The 15-member Caribbean Community (CARICOM) Sunday said it is “profoundly saddened” by the death of Archbishop Emeritus Desmond Tutu of South Africa.
Tutu, who was one of South Africa’s best-known figures at home and abroad, died peacefully at his home on Sunday. He was 90 and had been ailing for some time.
He is remembered as a contemporary anti-apartheid icon Nelson Mandela and was one of the driving forces behind the movement to end the policy of racial segregation and discrimination enforced by the white minority government against the black majority in South Africa from 1948 until 1991.
“Archbishop Tutu’s strong moral voice was a very significant factor in the successful struggle against the brutal racist policy of apartheid in his homeland. His compassionate leadership of South Africa’s Truth and Reconciliation Commission during the sensitive transition period that followed the end of apartheid further elevated his national and global esteem,” CARICOM Secretary-General, Dr Carla Barnett said in a statement.
She said Archbishop Tutu, a Nobel Laureate, will be remembered as “an indefatigable fighter for human rights, justice, equality and the environment whose unquestioned integrity cements his legacy as a global icon.
“CARICOM extends its deepest sympathy to the family of Archbishop Tutu and the Government and people of South Africa on the loss of one of its greatest sons”
In a separate message, Jamaica’s Prime Minister Andrew Holness said Archbishop Tutu “is one of my personal heroes.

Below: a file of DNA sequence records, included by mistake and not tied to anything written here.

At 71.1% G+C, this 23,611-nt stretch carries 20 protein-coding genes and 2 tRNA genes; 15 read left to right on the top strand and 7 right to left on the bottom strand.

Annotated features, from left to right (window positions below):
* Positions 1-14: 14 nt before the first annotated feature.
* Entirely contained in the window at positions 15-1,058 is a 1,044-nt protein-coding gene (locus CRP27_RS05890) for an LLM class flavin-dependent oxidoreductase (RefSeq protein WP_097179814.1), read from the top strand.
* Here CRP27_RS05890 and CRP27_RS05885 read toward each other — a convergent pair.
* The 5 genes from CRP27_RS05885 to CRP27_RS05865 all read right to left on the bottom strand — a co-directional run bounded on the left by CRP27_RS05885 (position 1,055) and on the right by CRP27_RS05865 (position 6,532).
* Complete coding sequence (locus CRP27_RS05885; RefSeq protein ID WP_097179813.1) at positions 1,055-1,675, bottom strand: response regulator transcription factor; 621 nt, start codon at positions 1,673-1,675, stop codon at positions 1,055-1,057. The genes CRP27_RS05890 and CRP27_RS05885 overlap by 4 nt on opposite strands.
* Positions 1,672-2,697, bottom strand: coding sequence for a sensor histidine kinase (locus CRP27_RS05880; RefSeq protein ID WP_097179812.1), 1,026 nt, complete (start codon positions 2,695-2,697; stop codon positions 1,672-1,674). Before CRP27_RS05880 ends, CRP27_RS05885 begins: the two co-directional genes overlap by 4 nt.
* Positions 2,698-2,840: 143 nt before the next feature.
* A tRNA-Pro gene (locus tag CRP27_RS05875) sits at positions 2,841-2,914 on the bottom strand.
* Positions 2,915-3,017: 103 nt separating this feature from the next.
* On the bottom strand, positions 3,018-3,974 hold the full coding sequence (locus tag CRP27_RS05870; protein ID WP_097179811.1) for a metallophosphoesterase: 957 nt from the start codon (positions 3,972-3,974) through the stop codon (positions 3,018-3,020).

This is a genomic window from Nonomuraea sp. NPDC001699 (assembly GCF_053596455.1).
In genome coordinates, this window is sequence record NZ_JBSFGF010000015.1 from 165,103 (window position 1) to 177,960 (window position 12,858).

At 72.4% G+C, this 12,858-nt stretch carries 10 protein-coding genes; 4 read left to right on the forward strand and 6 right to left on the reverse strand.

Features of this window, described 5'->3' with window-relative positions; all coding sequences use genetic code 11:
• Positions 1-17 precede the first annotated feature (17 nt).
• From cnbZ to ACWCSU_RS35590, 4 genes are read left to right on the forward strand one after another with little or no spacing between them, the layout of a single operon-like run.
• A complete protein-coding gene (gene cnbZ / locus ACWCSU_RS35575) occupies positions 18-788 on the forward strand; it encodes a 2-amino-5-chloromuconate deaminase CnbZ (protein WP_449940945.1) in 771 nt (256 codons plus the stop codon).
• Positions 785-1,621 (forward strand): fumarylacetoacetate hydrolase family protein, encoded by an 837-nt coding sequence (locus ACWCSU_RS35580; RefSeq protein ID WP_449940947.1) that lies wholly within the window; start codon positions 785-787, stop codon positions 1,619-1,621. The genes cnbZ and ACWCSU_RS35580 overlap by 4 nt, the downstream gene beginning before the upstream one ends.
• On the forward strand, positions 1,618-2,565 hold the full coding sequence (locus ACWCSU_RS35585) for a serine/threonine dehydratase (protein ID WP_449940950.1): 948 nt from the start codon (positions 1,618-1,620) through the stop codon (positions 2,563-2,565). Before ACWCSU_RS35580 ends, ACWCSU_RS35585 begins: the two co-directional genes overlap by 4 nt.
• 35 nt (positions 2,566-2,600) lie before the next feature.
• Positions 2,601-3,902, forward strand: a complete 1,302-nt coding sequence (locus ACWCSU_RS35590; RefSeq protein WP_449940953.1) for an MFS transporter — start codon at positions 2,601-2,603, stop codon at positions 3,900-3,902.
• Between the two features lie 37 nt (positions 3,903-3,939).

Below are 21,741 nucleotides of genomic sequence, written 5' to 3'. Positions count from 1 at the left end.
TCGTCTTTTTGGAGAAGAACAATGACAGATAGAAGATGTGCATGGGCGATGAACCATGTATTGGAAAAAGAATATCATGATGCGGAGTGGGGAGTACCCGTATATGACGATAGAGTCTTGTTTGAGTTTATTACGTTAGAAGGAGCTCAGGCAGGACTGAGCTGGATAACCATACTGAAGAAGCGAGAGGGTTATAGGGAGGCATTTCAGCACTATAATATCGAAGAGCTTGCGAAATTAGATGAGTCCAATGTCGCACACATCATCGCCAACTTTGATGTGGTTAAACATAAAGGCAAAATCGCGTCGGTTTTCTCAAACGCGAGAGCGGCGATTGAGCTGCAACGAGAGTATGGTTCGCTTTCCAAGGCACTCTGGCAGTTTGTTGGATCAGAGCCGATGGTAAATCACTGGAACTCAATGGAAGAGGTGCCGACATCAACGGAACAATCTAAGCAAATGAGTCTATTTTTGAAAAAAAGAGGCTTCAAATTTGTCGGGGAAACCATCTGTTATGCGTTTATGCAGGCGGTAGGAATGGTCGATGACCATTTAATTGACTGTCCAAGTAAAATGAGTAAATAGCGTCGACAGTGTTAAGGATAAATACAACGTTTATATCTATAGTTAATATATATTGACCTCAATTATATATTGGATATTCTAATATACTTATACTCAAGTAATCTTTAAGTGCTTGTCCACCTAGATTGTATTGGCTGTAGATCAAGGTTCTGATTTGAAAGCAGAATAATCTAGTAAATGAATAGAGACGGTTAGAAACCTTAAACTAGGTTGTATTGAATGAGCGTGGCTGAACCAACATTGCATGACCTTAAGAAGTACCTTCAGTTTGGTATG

“We mourn his passing, but his life, work, and example give us much to celebrate and emulate. He is a man of peace, dignity and goodwill; a man of God who, with grace and humility, overcame a system of oppression and cruelty. May his soul Rest In Peace and his example shine eternally”.
St. Lucia’s Prime Minister Phillip J. Pierre thanked Tutu for “inspiring my generation.
“Your work on human rights and anti-apartheid awakened and helped shape the consciousness of many Caribbean Leaders. May we continue in your good stead, paying heed to your spiritual teachings. Rest in peace,” Pierre wrote on his Facebook page.
Tutu’s death comes just weeks after that of South Africa’s last apartheid-era president, FW de Klerk, who died at the age of 85.
. The Nelson Mandela Foundation was among those paying tributes, saying Tutu’s “contributions to struggles against injustice, locally and globally, are matched only by the depth of his thinking about the making of liberatory futures for human societies.
“He was an extraordinary human being. A thinker. A leader. A shepherd.”
Former US President Barack Obama described him as a mentor and a “moral compass”.